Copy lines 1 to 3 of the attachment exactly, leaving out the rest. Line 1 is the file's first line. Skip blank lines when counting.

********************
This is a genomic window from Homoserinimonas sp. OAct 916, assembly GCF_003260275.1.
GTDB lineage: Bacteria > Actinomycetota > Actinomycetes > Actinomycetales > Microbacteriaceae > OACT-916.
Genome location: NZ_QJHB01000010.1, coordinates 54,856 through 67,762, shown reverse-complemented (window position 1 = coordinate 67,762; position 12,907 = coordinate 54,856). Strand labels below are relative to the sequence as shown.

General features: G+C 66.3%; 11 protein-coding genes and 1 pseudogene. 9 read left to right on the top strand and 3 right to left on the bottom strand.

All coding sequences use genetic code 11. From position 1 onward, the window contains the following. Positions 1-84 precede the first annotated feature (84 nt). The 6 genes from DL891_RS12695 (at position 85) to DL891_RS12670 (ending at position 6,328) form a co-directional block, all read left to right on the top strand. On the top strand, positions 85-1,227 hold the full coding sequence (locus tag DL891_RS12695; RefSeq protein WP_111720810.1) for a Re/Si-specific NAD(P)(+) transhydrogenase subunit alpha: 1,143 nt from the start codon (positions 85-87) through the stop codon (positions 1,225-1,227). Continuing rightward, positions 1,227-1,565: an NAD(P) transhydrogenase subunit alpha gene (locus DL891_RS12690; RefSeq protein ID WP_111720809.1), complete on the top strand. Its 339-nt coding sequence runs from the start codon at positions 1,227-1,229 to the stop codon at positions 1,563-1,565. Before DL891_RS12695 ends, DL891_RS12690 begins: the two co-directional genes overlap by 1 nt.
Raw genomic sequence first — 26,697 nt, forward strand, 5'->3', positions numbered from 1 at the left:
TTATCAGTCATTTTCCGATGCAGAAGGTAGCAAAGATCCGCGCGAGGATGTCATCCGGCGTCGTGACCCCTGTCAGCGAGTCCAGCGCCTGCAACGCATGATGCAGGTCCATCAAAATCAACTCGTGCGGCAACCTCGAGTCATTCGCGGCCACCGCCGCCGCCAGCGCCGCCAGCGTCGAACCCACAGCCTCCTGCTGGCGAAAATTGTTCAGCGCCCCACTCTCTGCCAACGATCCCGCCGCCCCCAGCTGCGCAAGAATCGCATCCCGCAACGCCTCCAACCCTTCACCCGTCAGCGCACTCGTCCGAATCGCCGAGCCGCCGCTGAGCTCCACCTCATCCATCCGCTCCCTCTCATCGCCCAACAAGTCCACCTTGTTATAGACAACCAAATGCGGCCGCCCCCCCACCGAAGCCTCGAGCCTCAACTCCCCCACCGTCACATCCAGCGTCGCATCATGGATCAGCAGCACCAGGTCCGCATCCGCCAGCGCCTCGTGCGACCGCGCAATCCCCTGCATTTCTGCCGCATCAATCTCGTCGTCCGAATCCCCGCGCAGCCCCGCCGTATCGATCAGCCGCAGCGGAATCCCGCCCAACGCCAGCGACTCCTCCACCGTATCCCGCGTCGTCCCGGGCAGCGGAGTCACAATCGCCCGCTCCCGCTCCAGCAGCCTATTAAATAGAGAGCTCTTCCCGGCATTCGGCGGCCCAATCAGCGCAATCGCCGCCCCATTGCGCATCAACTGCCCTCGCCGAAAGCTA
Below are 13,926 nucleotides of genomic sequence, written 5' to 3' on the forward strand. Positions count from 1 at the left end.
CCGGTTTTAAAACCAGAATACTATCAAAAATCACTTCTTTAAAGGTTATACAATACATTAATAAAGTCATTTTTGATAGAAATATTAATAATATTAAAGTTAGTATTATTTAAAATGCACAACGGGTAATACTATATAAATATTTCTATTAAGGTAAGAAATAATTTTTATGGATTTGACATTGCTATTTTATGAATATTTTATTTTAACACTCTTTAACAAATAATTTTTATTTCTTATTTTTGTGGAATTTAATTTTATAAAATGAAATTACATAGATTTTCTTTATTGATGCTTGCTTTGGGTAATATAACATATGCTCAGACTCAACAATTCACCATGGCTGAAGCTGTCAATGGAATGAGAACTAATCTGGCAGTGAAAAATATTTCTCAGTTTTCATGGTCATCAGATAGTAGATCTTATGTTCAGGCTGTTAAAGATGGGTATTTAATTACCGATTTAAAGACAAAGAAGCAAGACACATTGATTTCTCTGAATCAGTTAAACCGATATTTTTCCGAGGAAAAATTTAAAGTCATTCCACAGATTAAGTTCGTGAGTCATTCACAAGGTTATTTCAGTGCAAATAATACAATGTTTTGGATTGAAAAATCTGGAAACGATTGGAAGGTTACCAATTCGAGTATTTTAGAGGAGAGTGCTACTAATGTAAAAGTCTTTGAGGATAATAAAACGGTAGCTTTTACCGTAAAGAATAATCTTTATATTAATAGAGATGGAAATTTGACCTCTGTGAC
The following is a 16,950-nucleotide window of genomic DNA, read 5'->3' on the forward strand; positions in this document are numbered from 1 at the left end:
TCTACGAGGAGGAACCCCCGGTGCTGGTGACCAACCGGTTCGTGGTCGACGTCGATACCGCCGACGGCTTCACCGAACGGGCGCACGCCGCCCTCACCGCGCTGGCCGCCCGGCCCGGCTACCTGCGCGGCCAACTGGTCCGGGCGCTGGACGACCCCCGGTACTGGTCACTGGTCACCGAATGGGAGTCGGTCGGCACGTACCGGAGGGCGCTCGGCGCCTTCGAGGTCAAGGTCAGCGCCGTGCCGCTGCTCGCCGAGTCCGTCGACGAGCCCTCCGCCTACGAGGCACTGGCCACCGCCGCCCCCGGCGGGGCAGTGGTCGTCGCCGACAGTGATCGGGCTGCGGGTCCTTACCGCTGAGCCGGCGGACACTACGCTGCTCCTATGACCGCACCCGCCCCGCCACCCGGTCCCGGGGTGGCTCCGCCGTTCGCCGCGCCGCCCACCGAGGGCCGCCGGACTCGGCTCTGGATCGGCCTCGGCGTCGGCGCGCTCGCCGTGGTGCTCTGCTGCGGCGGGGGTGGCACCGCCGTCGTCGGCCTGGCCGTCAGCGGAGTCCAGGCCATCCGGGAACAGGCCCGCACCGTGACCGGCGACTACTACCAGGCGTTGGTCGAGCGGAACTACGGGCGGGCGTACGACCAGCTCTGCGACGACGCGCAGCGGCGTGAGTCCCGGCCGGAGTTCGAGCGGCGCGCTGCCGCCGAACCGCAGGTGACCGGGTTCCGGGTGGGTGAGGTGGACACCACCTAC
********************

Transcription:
This is a genomic window from Homoserinimonas sp. OAct 916, assembly GCF_003260275.1.
GTDB lineage: Bacteria > Actinomycetota > Actinomycetes > Actinomycetales > Microbacteriaceae > OACT-916.
Genome location: NZ_QJHB01000010.1, coordinates 54,856 through 67,762, shown reverse-complemented (window position 1 = coordinate 67,762; position 12,907 = coordinate 54,856). Strand labels below are relative to the sequence as shown.